Numlock News: June 7, 2021 • Street Value, Olympics, Cocoa

By Walt Hickey

Welcome back!


Ghana produces a fifth of global cocoa exports, the raw material fueling the $130 billion global chocolate industry. However, because they’re just in the raw material export business and not the refining, manufacturing or marketing business, less than $2 billion goes to Ghana for their cocoa annually. At absolute most, farmers get 7 percent of the chocolate value chain, with 80 percent going to those who make, market and sell it, and those companies tend to be in rich countries. That’s one reason Ghana’s set its sights on developing a domestic manufacturing industry capable of converting the cocoa into bars suitable for export. The challenges are formidable — Ghana doesn’t have a significant dairy industry, power costs are volatile and high, and its infrastructure lags that of established players — but if they pull it off, it’d ensure a serious chunk of the value produced from one of their most important exports.

David Pilling, Financial Times


Bicycles are big business, with the $3.742 billion U.S. new bike sales in 2017 rising to $4.004 billion by 2019, and then significantly expanding in 2020 to $4.8 billion. Higher prices for bicycles are the result of higher demand, increasing raw materials prices, and a supply chain still reeling from the pandemic. It’s not just new bikes seeing the market expand significantly: the $1.2 billion market for used bikes in 2017 hit $1.7 billion last year, and the $1.988 billion market for bicycle parts and accessories four years ago hit $2.343 billion last year.

Justin Blum, Bloomberg


The Conjuring: The Devil Made Me Do It beat expectations and made $24 million in the domestic market this past weekend, beating out A Quiet Place Part II, and for the first time in a year bringing a bona fide sense of competition to the weekly box office rankings yet again. The film — the third in the Conjuring series — actually managed to make more in its inaugural weekend than the most recent Annabelle film, a spinoff of the franchise released in summer 2019 to $20 million.

Pamela McClintock, The Hollywood Reporter


It’s a great year if you’re a teenager who wants a job, with the percentage of 16- to 19-year-olds who work now up to 33.2 percent, the highest level since 2008. Two industries that are serious employers of teenagers — leisure and hospitality, which employed 40 percent of working teens last year, and retail, which employed 25 percent — are also hard up for workers. As of the end of March, there were 1.2 million open hospitality jobs and 734,000 open retail jobs. This could be huge for commodities and industries that cater to the newly-flush teens, which primarily include trendy apparel stores that are visually and sonically heinous to those over age 24, certified pre-owned automobile lots, independent sellers of mids and schwag, and the manga section of Barnes & Noble.

Patrick Thomas, The Wall Street Journal

Quit Playing Games

A new poll of 1,000 Japanese adults finds just 17 percent believe the Tokyo Summer Olympics should be held as scheduled, down from 25 percent who thought as much when the same survey was held in mid-March. As of the most recent poll, 45 percent of respondents believe the games should be straight-up cancelled — up from 38 percent in March — while 26 percent think they should be postponed again. Only 2.7 percent of Japanese have completed their inoculations to COVID-19.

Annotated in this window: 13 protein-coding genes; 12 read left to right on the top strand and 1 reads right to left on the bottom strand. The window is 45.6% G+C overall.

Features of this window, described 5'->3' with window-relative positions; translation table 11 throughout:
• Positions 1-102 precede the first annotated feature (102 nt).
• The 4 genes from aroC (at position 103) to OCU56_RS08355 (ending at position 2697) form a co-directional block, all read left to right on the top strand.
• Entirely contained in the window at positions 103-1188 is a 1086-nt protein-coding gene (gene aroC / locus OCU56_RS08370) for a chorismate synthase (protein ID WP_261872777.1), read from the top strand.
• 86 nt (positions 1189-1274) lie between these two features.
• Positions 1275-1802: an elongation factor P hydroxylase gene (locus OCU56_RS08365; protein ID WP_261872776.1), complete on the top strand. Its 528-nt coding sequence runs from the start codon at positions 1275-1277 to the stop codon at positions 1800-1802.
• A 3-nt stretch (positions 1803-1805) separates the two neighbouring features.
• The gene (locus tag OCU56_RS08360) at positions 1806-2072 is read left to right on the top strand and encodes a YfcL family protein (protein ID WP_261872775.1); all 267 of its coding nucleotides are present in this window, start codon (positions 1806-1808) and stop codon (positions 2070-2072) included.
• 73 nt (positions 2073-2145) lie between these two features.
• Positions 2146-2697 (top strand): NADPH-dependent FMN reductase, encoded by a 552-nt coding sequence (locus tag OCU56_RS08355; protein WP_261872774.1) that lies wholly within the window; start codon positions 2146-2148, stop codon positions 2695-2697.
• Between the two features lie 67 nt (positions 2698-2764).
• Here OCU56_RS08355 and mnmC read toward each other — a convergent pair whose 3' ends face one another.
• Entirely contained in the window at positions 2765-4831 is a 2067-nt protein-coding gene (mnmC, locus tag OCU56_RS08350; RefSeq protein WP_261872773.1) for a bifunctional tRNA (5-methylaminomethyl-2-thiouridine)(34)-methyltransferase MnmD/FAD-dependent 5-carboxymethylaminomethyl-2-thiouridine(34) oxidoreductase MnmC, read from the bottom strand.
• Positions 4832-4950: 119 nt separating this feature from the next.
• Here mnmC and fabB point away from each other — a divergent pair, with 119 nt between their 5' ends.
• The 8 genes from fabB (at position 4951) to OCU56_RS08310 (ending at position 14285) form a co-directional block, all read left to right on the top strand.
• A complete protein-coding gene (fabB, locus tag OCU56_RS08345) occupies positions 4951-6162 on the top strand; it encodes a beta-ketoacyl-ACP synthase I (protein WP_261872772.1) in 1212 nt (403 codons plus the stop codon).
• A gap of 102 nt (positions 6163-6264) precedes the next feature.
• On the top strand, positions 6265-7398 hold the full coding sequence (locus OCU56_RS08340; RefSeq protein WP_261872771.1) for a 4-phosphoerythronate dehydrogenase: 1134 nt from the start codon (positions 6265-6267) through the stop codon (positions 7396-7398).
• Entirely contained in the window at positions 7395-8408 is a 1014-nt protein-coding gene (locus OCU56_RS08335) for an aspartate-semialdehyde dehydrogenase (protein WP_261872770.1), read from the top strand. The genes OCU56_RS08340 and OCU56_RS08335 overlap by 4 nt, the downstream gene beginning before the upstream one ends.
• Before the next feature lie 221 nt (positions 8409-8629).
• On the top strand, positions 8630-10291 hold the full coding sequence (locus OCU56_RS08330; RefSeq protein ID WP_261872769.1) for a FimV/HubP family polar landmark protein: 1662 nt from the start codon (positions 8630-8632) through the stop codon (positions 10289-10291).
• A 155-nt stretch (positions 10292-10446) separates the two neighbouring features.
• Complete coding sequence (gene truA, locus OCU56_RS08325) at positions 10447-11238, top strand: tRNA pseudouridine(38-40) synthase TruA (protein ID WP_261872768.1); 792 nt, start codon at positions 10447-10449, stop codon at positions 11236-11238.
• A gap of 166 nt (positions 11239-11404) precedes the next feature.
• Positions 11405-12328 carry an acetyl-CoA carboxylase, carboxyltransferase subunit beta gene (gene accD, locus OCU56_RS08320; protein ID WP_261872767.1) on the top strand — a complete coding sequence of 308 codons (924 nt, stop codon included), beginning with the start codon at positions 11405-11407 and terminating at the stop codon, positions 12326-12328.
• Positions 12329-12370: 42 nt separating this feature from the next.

Alex Silverman, Morning Consult

Street Value

Across the 20 most populous counties in the United States — which, given their urban nature, are incidentally home to some of the most expensive housing in the country — a new study has put a hard number on the fraction of land handed over simply to streets, which across the counties averaged 55 feet wide. All told, in these counties 18 percent of the total land area was forked over to roads. In Brooklyn, that hit a high of 30 percent of land. The value of those streets in those 20 counties, had they been zoned instead for single-family homes, would be worth $959 billion. Naturally, lots of that value is forked over for free to vehicle users without much of a second thought, but following pandemic-era measures to get more use out of streets for local residents and pedestrians, that could change.

Laura Bliss, CityLab

Jupiter’s Legacy

Last month, Jupiter’s Legacy, an adaptation of a Millarworld comic by Netflix, debuted and hit the top of Nielsen’s new attempt to rank streaming shows. In the just-released numbers from May 3 to 9, an estimated 696 million minutes of Jupiter’s Legacy was streamed over the course of the week, edging out The Handmaid’s Tale with 690 million minutes, Selena: The Series with 639 million, and Shadow and Bone with 555 million minutes. That evidently wasn’t enough to punch its ticket to a second season, as a day after the numbers came out Netflix announced it was releasing the Jupiter’s Legacy cast from its contracts rather than booking a second season. The range of values for the cost of the first season was $130 million to $200 million, so it’s a costly miss even for a company accustomed to $17 billion annual content budgets.

Andrew Wallenstein, Variety

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